Friday 28 Feb 2020

Behind The Scenes With The 916th Air Refueling Wing

While Seymour Johnson Air Force Base gears up for the 2017 Wings Over Wayne Airshow, it’s another day at work for the men and women of the 916th Air Refueling Wing.

The 916th ARW is made up of over 1,500 Reserve and Active Duty Airmen, and is responsible for keeping the Air Force’s fleet of fighters fueled up and ready to fight, all from 20,000 feet.

Goldsboro Daily News got a chance to fly along with the 916th Air Refueling Wing and the 911th Air Refueling Squadron, and show how important their mission is! Their fleet of KC-135 Stratotanker aircraft provide air-to-air refueling for any situation, and we got a behind the scenes look at how that works.

Here’s some quick facts about the KC-135 that might surprise you. The KC-135 can not only carry 83,000 pounds of cargo but also can transfer a fuel load of 200,000 pounds! Let’s break that down a little… the average passenger car could run for more than a year on the amount of fuel transferred through the air refueling boom in just one minute, a gas station pump running for 24 hours straight couldn’t pump as much fuel as the refueling boom does in 8 minutes, and the average fuel carried on a single KC-135 flight would be enough to fuel the average driver for 46 years.

At 1000 hours on Wednesday it was showtime. Our mission: takeoff from Seymour Johnson Air Force Base and provide vital in-flight refueling to a group of jets training off the coast of North Carolina. We took off shortly before 11am with another KC-135 just ahead of us. One of the coolest experiences of my life was sitting in the cockpit with Captain Paul Hesser and First Lieutenant Colin Cook. It’s a view you never get to see unless you’re a pilot. We took off just after another KC-135 and climbed out in formation with the other jet. We headed towards Cherry Point, NC and made a turn out over the Outer Banks and above the Atlantic Ocean. After we leveled off above 20,000 feet, our boom operators Senior Airman AJ Gac and Staff Sergeant Mike Eiland climbed into the boom operators station at the rear of the KC-135. Laying on their stomach and looking through a window at the back of the aircraft, they have a panoramic view overlooking the Atlantic ocean. Not a bad office view at all.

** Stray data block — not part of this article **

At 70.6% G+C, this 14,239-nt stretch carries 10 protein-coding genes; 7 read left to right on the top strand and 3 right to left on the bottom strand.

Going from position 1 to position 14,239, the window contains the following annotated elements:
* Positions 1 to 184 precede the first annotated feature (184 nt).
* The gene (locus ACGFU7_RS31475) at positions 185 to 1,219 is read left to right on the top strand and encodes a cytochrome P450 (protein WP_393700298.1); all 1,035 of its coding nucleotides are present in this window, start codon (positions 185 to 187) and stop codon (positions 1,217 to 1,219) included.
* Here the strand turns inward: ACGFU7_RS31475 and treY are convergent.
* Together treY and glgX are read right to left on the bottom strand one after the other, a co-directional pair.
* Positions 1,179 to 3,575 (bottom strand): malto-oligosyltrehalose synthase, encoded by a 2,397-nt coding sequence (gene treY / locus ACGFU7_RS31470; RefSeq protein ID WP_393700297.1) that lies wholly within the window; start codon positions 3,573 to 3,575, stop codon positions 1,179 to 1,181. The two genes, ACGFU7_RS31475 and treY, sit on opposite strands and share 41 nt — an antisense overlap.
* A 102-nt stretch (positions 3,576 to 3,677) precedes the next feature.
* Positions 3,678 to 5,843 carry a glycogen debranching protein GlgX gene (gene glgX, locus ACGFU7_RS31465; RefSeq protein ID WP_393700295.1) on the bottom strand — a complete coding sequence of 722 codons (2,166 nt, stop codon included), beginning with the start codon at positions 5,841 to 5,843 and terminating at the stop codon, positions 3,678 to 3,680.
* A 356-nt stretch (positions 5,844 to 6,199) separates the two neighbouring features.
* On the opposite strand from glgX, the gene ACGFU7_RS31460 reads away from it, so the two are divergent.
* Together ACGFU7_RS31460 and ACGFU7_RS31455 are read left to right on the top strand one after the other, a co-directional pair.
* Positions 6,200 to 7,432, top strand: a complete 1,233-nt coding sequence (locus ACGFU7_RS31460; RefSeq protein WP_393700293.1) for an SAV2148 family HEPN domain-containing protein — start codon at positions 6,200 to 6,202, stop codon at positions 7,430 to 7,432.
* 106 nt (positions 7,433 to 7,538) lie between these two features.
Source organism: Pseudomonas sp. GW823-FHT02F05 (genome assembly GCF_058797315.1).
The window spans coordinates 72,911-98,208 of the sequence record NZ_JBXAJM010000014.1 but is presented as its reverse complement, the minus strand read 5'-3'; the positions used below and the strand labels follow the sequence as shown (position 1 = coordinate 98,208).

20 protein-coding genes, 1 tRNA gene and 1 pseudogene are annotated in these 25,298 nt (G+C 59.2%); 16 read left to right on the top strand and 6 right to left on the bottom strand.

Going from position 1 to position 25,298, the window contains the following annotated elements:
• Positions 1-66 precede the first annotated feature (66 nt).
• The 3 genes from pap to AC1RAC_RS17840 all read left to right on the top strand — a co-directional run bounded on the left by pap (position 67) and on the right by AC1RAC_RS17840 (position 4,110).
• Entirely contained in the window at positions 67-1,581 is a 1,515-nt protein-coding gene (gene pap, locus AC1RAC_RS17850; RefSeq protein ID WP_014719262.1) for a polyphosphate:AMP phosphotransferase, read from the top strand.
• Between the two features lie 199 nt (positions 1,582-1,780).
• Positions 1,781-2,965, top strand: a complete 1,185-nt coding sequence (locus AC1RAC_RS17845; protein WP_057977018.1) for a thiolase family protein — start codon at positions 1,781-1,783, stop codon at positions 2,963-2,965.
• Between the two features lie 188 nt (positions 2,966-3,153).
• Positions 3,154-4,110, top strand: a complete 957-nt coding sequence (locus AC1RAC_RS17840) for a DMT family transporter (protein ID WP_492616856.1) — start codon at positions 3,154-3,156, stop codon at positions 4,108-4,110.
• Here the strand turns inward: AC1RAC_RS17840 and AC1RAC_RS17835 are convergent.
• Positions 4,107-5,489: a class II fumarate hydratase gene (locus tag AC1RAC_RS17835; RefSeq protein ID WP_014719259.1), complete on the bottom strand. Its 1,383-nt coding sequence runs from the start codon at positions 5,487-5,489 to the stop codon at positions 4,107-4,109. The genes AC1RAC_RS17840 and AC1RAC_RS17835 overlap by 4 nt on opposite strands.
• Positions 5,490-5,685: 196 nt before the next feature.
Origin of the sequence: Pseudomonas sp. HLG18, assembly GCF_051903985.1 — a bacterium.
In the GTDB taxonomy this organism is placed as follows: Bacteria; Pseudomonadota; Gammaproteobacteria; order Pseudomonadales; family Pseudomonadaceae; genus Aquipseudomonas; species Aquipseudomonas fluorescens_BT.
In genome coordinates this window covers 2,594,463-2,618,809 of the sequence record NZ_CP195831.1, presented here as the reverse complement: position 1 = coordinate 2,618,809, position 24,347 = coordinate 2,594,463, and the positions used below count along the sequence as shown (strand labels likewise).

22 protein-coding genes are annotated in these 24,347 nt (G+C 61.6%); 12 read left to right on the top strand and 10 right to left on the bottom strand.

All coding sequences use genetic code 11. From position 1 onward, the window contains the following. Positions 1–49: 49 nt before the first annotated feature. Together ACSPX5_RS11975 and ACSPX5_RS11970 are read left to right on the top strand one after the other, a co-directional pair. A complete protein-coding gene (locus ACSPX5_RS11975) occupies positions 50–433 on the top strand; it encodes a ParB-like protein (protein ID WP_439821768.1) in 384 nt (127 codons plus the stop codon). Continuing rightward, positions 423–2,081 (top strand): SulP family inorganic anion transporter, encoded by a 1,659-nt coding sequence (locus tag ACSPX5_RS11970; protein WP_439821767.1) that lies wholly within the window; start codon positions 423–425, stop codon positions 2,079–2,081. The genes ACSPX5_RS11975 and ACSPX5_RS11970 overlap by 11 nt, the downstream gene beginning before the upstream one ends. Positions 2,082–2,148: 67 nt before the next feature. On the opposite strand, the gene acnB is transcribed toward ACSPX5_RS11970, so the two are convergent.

It doesn’t take long for our first customer to pull up to this gas station in the sky. An F-15E Strike Eagle from Seymour Johnson appears on the horizon behind us. The fighter slowly makes it’s way closer towards the boom extended from the rear of the KC-135. As the strike eagle moves closer, the boom operator slowly extends and “steers” the boom into the refueling port on the fighter. Contact is made and the pilots of the KC-135 start to dump fuel into the fighter. This transfer doesn’t take long as the F-15 cruises less than 50 feet underneath the tanker. Hand eye coordination and concentration on the part of the boom operator is a necessity during refueling to make sure the receiving jet maintains enough separation from the tanker. What happens if the receiver gets too close? The boom operator has to break off the fuel transfer and wait until there’s a safe distance to re-connect and resume fueling.

After the fighter receives it’s fuel, it disconnected from the boom and banked away, disappearing back into the mission.

The 916th ARW at Seymour Johnson plays a vital role in the Air Force mission allowing planes to stay up as long as they need to in order to complete a mission. Ssgt Eiland said the KC-135 has an impressive range capable of over 17 hours in the air, but said most missions are much shorter than that. A short flight is typically 2 hours, a long flight can be 6 hours, but Eiland mentioned his longest flight was 14 hours. He explained that his 14 hour flight didn’t include any in-flight refueling which made the flight seem to take even longer. Eiland said staying busy refueling is a much more enjoyable flight and makes time go by quicker!

The 916th’s KC-135 will be on display this weekend at Wings Over Wayne 2017. Stop by and take a look at this impressive tanker that is responsible for keeping our fighters flying. Wings Over Wayne 2017 is a free event open to the public. For more information, visit the Wings Over Wayne website. Special thanks to the 916th ARW for this behind the scenes look at in-flight refueling!

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One Comment

  1. It is an amazing job that you guys do and it boggles the mind how precise your actions need to be to keep the entire process safe. The great example of the perfect fit between man and machine.


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